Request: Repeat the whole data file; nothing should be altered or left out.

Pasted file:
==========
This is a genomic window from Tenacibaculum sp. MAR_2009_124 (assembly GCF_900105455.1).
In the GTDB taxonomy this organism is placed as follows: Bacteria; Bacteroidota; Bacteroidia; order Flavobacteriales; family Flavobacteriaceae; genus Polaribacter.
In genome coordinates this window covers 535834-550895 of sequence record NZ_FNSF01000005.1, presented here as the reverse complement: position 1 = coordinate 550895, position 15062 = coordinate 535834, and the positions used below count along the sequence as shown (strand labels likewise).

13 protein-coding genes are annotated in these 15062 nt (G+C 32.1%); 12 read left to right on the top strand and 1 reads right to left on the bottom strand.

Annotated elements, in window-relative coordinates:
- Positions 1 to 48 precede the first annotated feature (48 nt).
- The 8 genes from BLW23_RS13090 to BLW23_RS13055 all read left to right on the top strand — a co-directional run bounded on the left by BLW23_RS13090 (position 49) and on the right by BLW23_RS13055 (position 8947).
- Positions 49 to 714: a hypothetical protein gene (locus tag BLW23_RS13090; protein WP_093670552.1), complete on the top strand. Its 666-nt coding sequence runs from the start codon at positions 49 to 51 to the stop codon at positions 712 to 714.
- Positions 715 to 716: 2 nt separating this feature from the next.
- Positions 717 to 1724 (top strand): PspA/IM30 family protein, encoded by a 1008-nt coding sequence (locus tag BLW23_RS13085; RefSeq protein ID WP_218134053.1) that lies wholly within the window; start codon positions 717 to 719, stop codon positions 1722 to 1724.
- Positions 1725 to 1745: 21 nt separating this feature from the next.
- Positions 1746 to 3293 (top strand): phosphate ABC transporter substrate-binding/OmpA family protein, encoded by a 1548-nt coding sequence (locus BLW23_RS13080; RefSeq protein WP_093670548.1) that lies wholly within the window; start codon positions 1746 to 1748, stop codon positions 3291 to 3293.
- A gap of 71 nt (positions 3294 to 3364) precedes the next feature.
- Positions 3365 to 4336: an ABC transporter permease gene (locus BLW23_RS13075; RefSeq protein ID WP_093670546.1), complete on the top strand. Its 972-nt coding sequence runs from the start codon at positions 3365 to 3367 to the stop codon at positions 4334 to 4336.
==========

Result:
This is a genomic window from Tenacibaculum sp. MAR_2009_124 (assembly GCF_900105455.1).
In the GTDB taxonomy this organism is placed as follows: Bacteria; Bacteroidota; Bacteroidia; order Flavobacteriales; family Flavobacteriaceae; genus Polaribacter.
In genome coordinates this window covers 535834-550895 of sequence record NZ_FNSF01000005.1, presented here as the reverse complement: position 1 = coordinate 550895, position 15062 = coordinate 535834, and the positions used below count along the sequence as shown (strand labels likewise).

13 protein-coding genes are annotated in these 15062 nt (G+C 32.1%); 12 read left to right on the top strand and 1 reads right to left on the bottom strand.

Annotated elements, in window-relative coordinates:
- Positions 1 to 48 precede the first annotated feature (48 nt).
- The 8 genes from BLW23_RS13090 to BLW23_RS13055 all read left to right on the top strand — a co-directional run bounded on the left by BLW23_RS13090 (position 49) and on the right by BLW23_RS13055 (position 8947).
- Positions 49 to 714: a hypothetical protein gene (locus tag BLW23_RS13090; protein WP_093670552.1), complete on the top strand. Its 666-nt coding sequence runs from the start codon at positions 49 to 51 to the stop codon at positions 712 to 714.
- Positions 715 to 716: 2 nt separating this feature from the next.
- Positions 717 to 1724 (top strand): PspA/IM30 family protein, encoded by a 1008-nt coding sequence (locus tag BLW23_RS13085; RefSeq protein ID WP_218134053.1) that lies wholly within the window; start codon positions 717 to 719, stop codon positions 1722 to 1724.
- Positions 1725 to 1745: 21 nt separating this feature from the next.
- Positions 1746 to 3293 (top strand): phosphate ABC transporter substrate-binding/OmpA family protein, encoded by a 1548-nt coding sequence (locus BLW23_RS13080; RefSeq protein WP_093670548.1) that lies wholly within the window; start codon positions 1746 to 1748, stop codon positions 3291 to 3293.
- A gap of 71 nt (positions 3294 to 3364) precedes the next feature.
- Positions 3365 to 4336: an ABC transporter permease gene (locus BLW23_RS13075; RefSeq protein ID WP_093670546.1), complete on the top strand. Its 972-nt coding sequence runs from the start codon at positions 3365 to 3367 to the stop codon at positions 4334 to 4336.